Camping In The Rain Hacks
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Camping in the rain can be a special experience with the right planning and preparation.
The average American goes camping twice a year, but they don’t prepare well for rainy weather. This results in ruined trips and bad experiences.
My buddy Scott and I are frequent campers. In the fall and spring, we will camp at least every other weekend.
Camping this frequently means we have encountered our fair share of rain.
We now have a rule -if it is going to be heavy rain on the last night or early morning of our camping trip, we pack up and go home early.
We do this because it’s no fun to pack up in the rain or have to dry everything out once you’re home.
These hacks will help you have fun even if it rains on your camping trip!
Setup Before The Rain
If you are expecting rain on your camping trip then prepare your campsite before the rain starts.
Here is what we do to ensure a dry night of camping when it rains.
Prepare Gear Before The Trip
Before you leave for your trip, make sure all of your gear is completely waterproofed or tarps and tents are new and in good condition. If you have any tarps or tents that have started to leak, then replace them before the trip.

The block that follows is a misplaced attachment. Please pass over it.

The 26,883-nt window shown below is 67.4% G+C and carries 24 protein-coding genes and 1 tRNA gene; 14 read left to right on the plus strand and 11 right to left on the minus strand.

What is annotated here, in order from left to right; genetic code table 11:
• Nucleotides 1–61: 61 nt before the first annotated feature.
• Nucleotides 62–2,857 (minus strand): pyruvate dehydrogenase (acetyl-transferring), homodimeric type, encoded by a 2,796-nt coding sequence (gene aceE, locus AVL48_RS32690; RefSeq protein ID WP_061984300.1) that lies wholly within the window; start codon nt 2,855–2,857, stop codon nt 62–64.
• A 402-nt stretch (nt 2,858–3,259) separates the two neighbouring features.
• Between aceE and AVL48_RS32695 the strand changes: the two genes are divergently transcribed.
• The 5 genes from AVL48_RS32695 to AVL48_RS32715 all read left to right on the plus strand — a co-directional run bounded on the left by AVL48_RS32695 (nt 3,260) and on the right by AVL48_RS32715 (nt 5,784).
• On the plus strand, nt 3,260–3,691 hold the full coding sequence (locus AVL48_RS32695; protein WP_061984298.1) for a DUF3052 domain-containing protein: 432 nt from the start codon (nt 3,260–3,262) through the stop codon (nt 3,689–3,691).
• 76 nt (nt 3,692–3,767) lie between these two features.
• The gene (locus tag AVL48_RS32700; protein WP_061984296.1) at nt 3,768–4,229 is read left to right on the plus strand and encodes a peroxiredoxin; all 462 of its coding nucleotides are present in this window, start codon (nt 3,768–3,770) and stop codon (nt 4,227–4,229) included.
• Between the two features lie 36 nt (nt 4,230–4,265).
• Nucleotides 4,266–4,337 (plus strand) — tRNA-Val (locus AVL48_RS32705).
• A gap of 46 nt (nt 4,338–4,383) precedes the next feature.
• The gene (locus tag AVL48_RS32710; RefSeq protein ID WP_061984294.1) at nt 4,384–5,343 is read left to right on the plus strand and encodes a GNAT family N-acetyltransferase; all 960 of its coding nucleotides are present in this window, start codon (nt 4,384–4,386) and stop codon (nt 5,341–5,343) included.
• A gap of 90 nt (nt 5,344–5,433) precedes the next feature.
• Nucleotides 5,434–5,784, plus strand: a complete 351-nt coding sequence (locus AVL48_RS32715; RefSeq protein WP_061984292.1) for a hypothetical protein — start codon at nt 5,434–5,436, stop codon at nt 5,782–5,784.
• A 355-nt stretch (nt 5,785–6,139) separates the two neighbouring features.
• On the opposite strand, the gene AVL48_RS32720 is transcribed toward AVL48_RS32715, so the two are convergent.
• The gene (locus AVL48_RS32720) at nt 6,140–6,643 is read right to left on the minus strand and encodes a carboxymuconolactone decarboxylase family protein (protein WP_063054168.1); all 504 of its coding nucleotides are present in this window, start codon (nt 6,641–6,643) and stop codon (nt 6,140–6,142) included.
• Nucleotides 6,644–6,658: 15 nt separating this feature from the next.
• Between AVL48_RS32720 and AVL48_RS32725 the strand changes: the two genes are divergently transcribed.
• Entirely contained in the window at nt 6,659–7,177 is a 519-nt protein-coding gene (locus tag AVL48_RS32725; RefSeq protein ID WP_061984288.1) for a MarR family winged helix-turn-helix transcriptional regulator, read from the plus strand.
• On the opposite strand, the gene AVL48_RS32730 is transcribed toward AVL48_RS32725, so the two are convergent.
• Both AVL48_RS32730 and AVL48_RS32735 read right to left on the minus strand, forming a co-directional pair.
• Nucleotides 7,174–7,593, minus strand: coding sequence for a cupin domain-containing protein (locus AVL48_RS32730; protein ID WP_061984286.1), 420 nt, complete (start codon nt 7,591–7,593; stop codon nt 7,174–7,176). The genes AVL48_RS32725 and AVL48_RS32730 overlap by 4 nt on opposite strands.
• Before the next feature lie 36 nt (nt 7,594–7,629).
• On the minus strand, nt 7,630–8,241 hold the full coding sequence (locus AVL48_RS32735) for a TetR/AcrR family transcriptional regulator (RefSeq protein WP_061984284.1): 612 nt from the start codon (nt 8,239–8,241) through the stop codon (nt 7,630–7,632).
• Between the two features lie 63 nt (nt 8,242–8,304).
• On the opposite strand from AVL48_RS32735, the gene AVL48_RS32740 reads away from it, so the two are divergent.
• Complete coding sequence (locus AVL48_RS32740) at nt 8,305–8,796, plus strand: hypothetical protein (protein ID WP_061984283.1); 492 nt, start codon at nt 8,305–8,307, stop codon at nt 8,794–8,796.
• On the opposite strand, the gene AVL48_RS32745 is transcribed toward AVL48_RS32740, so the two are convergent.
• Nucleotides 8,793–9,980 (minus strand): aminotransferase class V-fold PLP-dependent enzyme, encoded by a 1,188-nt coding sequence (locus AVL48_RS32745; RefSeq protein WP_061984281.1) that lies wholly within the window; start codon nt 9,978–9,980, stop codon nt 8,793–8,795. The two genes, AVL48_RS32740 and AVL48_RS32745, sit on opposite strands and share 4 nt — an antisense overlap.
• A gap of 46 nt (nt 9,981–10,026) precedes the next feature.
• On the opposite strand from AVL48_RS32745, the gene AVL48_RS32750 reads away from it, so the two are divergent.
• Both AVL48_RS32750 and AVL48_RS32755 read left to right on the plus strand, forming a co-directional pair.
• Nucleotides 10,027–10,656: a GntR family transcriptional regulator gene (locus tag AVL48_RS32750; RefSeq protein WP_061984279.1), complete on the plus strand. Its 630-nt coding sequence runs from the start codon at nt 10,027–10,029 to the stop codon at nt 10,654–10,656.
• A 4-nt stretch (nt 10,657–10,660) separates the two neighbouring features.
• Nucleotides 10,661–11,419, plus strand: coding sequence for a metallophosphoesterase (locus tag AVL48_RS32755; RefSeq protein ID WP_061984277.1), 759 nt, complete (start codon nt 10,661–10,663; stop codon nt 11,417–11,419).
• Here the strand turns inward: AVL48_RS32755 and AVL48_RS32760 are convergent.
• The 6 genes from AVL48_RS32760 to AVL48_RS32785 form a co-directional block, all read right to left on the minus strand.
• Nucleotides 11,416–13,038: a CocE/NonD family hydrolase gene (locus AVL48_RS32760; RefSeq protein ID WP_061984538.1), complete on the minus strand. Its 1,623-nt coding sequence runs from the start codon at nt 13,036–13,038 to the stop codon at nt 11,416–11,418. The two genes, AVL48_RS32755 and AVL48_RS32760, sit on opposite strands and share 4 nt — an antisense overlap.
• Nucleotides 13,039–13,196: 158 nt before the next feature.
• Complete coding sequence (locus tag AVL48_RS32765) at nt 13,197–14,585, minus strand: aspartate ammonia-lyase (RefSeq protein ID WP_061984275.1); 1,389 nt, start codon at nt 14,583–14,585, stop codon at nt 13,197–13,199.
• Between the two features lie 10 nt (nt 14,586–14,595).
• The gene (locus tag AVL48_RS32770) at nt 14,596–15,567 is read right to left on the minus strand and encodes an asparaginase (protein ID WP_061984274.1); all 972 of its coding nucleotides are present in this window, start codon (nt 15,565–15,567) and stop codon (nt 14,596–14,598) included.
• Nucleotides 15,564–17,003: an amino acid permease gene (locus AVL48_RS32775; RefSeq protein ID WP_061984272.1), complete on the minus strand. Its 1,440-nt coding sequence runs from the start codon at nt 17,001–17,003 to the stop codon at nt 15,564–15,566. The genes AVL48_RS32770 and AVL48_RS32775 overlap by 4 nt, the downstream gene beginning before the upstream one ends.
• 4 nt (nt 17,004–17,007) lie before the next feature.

To avoid getting caught up in a rainstorm trying to leave your house early.
This way you will be able to beat any storms on your way there and also be able to set up camp in good weather. You might even get lucky enough to arrive in time for a beautiful sunset!
Place tarps or tents over your gear to keep it dry until the rest of your campsite is complete. Tarps are great because they can cover multiple items if needed and be placed on top of each other to create a solid waterproof shield.
Bring Rain Gear
It’s no fun to be soaking wet and worse, in the wrong conditions, it can lead to hypothermia. Bring a rain jacket and pants to be ready for all conditions.
I also encourage people to bring along rubber boots. They’re not as stylish as normal shoes and boots, but they are much more water-resistant.
And will make it easier to traverse muddy territory.
Bring Extra Tarps
The tarps create a dry place from within your tent which will make it more difficult for the rain to penetrate your tent.
The tarps also allow you to keep any cooking gear dry without compromising on your space inside of the tent.
You can even have tarps set up outside in areas where there is room enough, or simply bring tarps and equipment for this purpose into your campsite before any rain has started.
There are various tarps that range from eight dollars to eighty-eight dollars. Some tarps can be folded to fit in your pocket.
If tarps are not an option, you can also use large sheets as curtains between your tent and the outside world.
Invest In A Tarp Canopy Kit
I bring along expanding poles, cordage, and stakes for my tarps. This kit allows me to secure tarps up high and creates a covered area in almost any situation.
I never leave home without it!